1954 – Nobel Prize-winning physicist Enrico Fermi, the first man to create and control a nuclear chain reaction, and one of the Manhattan Project scientists, dies in Chicago at the age of 53. Fermi was born in Rome on September 1, 1901. He made his career choice of physicist at age 17, and earned his doctorate at the University of Pisa at 21. After studying in Germany under physicist Max Born, famous for his work on quantum mechanics, which would prove vital to Fermi’s later work, he returned to Italy to teach mathematics at the University of Florence. By 1926, he had been made a full professor of theoretical physics and gathered around him a group of other young physicists. In 1929, he became the youngest man ever elected to the Royal Academy of Italy. The theoretical became displaced by the practical for Fermi upon learning of England’s Sir James Chadwick’s discovery of the neutron and the Curies’ production of artificial radioactivity. Fermi went to work on producing radioactivity by means of manipulating the speed of neutrons derived from radioactive beryllium. Further similar experimentation with other elements, including uranium 92, produced new radioactive substances; Fermi’s colleagues believed he had created a new, “transuranic” element with an atomic number of 93, the result of uranium 92 capturing a neuron while under bombardment, thus increasing its atomic weight. Fermi remained skeptical, despite his fellow physicists’ enthusiasm. He became a believer in 1938, when he was awarded the Nobel Prize in physics for “his identification of new radioactive elements.” Although travel was restricted for men whose work was deemed vital to national security, Fermi was given permission to go to Sweden to receive his prize. He and his wife, Laura, who was Jewish, never returned; both feared and despised Mussolini’s fascist regime. Fermi left Sweden for New York City, Columbia University, specifically, where he recreated many of his experiments with Niels Bohr, the Danish-born physicist, who suggested the possibility of a nuclear chain reaction. Fermi and others saw the possible military applications of such an explosive power, and quickly composed a letter warning President Roosevelt of the perils of a German atomic bomb. The letter was signed and delivered to the president by Albert Einstein on October 11, 1939. The Manhattan Project, the American program to create its own atomic bomb, was the result. It fell to Fermi to produce the first nuclear chain reaction, without which such a bomb was impossible. He created a jury-rigged laboratory, complete with his own “atomic pile,” in a squash court in the basement of Stagg Field at the University of Chicago. It was there that Fermi, with other physicists looking on, produced the first controlled chain reaction on December 2, 1942. The nuclear age was born. “The Italian navigator has just landed in the new world,” was the coded message sent to a delighted President Roosevelt. The first nuclear device, the creation of the Manhattan Project scientists, was tested on July 16, 1945. It was followed less than a month later by the bombing of Hiroshima and Nagasaki. After the war, Fermi, now an American citizen, became a Distinguished Service Professor of Nuclear Studies at the University of Chicago, consulting on the construction of the first large-particle accelerator. He went on to receive the Congressional Medal of Merit and to be elected a foreign member of the Royal Society of London. Among other honors accorded to Fermi: The element number 100, fermium, was named for him. Also, the Enrico Fermi Award, now one of the oldest and most prestigious science and technology awards given by the U.S. government, was created in his honor.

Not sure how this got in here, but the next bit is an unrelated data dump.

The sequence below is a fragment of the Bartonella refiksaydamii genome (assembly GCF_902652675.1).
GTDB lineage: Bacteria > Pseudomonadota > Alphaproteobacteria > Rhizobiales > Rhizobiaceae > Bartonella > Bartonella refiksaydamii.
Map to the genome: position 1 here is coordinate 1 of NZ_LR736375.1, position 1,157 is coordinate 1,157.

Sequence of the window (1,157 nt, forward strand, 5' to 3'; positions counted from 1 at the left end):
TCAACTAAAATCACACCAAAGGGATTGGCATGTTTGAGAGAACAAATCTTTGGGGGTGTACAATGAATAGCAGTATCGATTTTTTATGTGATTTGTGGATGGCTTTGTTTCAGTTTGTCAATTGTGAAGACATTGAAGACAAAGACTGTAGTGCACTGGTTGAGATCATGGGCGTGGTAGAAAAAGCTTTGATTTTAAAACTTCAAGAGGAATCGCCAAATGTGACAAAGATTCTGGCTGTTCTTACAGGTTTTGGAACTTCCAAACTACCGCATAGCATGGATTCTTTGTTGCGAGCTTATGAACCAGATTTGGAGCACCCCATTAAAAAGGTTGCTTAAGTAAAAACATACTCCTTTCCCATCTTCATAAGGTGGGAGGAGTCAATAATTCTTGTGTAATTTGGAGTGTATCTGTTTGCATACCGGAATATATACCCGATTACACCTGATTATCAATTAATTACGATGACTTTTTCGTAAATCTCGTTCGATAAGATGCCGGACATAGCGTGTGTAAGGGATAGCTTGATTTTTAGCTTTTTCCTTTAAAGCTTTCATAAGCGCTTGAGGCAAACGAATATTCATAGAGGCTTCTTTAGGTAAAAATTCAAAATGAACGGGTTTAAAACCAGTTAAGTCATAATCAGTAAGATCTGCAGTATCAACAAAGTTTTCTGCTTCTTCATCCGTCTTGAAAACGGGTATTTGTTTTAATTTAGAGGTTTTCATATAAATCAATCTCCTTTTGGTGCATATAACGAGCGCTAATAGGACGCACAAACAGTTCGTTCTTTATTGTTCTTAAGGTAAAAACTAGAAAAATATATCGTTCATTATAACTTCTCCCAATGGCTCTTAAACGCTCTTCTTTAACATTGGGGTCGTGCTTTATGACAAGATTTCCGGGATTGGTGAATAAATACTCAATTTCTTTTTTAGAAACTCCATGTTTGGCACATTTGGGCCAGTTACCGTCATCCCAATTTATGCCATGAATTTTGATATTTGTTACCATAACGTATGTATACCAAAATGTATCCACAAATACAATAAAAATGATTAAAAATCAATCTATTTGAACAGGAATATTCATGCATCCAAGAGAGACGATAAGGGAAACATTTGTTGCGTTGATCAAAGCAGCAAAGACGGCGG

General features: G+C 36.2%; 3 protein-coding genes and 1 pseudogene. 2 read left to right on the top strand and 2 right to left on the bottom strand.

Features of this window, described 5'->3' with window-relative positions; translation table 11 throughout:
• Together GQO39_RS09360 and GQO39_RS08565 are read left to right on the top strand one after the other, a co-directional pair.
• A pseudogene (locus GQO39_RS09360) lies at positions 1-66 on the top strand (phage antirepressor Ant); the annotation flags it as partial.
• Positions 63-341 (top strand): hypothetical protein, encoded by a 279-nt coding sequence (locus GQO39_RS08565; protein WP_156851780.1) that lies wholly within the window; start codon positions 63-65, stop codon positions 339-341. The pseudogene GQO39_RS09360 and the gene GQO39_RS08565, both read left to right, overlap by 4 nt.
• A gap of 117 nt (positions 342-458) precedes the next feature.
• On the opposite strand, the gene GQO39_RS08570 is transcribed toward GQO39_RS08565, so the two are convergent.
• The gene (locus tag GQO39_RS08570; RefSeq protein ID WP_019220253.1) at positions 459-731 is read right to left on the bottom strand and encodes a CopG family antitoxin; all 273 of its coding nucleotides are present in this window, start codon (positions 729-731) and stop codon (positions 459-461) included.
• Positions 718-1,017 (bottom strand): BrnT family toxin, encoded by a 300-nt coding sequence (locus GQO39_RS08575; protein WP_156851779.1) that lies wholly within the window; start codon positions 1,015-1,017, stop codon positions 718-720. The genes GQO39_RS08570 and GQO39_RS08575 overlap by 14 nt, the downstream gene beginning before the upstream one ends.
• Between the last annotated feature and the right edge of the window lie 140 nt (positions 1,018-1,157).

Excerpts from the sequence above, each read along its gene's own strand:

1958 – The US reported the first full-range firing of an ICBM.